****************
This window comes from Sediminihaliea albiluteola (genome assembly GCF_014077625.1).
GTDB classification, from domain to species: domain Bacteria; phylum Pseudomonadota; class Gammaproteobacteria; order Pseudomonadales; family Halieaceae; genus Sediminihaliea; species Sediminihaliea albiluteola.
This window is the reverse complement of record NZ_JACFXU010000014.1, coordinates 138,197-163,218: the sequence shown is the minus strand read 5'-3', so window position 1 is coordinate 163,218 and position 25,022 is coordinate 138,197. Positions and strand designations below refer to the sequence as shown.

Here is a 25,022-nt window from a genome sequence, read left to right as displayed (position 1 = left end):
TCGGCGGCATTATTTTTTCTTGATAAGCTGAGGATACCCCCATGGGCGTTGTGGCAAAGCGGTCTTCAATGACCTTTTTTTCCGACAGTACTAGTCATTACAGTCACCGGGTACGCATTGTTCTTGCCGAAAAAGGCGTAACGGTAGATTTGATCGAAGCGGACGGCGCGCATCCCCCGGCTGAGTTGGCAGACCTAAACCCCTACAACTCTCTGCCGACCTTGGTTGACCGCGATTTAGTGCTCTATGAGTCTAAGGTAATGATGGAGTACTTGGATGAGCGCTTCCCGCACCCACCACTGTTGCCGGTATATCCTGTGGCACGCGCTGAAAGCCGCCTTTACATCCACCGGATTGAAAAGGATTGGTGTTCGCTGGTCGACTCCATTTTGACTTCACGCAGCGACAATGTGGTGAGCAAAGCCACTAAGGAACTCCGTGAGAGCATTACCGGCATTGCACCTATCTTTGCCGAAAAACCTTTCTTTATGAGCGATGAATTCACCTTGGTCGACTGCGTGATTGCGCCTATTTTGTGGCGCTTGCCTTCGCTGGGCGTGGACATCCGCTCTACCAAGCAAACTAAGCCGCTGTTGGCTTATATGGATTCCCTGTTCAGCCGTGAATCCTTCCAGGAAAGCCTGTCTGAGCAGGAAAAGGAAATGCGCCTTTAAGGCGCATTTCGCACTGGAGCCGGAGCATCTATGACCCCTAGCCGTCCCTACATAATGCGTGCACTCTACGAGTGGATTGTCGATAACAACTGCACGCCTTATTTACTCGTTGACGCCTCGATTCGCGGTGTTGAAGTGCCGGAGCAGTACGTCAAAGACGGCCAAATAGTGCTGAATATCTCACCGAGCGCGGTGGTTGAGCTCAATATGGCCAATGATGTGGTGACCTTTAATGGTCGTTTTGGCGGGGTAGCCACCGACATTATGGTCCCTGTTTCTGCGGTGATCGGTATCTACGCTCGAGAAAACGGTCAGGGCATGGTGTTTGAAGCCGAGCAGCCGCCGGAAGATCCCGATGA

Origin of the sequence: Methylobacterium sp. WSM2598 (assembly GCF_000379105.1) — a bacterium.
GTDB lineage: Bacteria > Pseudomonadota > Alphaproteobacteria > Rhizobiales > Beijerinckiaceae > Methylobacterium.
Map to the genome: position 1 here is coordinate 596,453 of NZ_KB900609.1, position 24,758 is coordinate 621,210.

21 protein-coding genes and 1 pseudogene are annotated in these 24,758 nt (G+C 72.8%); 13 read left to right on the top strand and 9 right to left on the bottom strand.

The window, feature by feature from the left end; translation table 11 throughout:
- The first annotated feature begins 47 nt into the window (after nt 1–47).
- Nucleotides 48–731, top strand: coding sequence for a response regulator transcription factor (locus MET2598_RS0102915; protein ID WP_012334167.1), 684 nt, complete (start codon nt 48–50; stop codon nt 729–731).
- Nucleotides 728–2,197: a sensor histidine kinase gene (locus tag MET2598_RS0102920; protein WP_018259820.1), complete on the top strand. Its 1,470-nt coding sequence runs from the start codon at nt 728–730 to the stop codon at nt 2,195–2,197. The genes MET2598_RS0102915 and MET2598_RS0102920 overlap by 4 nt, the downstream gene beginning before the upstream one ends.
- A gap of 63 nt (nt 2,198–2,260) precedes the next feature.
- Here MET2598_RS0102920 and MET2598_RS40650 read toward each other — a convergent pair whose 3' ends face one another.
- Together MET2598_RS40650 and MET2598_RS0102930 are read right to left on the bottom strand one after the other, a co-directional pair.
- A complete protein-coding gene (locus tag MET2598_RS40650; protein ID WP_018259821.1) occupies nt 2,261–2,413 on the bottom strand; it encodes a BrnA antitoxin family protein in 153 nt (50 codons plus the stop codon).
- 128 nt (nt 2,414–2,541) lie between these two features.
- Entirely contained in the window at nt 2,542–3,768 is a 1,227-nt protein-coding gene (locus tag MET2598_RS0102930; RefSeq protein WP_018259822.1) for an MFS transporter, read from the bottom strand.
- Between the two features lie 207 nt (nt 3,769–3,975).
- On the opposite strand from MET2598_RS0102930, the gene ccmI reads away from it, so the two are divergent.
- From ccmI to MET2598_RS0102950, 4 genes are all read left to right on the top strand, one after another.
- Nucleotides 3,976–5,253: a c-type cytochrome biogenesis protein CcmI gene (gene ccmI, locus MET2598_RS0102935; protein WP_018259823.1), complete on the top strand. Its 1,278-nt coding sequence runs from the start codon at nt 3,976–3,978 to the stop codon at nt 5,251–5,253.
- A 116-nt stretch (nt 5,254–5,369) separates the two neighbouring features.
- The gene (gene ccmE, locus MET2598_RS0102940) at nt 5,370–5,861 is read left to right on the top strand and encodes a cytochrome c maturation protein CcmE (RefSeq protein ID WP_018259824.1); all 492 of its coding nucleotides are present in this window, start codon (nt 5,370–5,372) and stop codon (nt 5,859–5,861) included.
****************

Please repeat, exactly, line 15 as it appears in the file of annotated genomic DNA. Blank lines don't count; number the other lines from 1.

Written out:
- Here MET2598_RS0102920 and MET2598_RS40650 read toward each other — a convergent pair whose 3' ends face one another.